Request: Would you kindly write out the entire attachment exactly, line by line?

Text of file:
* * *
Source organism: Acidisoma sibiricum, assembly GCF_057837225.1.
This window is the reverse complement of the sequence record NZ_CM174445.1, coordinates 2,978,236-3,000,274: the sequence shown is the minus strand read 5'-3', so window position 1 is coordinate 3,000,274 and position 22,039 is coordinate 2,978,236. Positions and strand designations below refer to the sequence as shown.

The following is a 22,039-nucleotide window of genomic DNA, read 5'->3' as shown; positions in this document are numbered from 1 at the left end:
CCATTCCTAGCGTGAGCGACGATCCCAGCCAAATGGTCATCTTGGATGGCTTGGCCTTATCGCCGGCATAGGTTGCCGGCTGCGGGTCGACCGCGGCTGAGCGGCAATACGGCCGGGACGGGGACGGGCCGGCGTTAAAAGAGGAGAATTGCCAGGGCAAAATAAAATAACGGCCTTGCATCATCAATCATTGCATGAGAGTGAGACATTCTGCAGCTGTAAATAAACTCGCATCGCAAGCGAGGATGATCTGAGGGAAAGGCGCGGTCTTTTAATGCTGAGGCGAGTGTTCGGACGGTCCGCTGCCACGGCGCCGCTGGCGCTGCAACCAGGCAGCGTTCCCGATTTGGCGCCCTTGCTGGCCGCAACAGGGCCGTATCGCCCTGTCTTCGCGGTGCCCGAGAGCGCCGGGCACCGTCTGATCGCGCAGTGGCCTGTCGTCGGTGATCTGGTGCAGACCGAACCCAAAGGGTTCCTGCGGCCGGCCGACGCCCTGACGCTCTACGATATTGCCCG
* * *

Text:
Source organism: Acidisoma sibiricum, assembly GCF_057837225.1.
This window is the reverse complement of the sequence record NZ_CM174445.1, coordinates 2,978,236-3,000,274: the sequence shown is the minus strand read 5'-3', so window position 1 is coordinate 3,000,274 and position 22,039 is coordinate 2,978,236. Positions and strand designations below refer to the sequence as shown.

The following is a 22,039-nucleotide window of genomic DNA, read 5'->3' as shown; positions in this document are numbered from 1 at the left end:
CCATTCCTAGCGTGAGCGACGATCCCAGCCAAATGGTCATCTTGGATGGCTTGGCCTTATCGCCGGCATAGGTTGCCGGCTGCGGGTCGACCGCGGCTGAGCGGCAATACGGCCGGGACGGGGACGGGCCGGCGTTAAAAGAGGAGAATTGCCAGGGCAAAATAAAATAACGGCCTTGCATCATCAATCATTGCATGAGAGTGAGACATTCTGCAGCTGTAAATAAACTCGCATCGCAAGCGAGGATGATCTGAGGGAAAGGCGCGGTCTTTTAATGCTGAGGCGAGTGTTCGGACGGTCCGCTGCCACGGCGCCGCTGGCGCTGCAACCAGGCAGCGTTCCCGATTTGGCGCCCTTGCTGGCCGCAACAGGGCCGTATCGCCCTGTCTTCGCGGTGCCCGAGAGCGCCGGGCACCGTCTGATCGCGCAGTGGCCTGTCGTCGGTGATCTGGTGCAGACCGAACCCAAAGGGTTCCTGCGGCCGGCCGACGCCCTGACGCTCTACGATATTGCCCG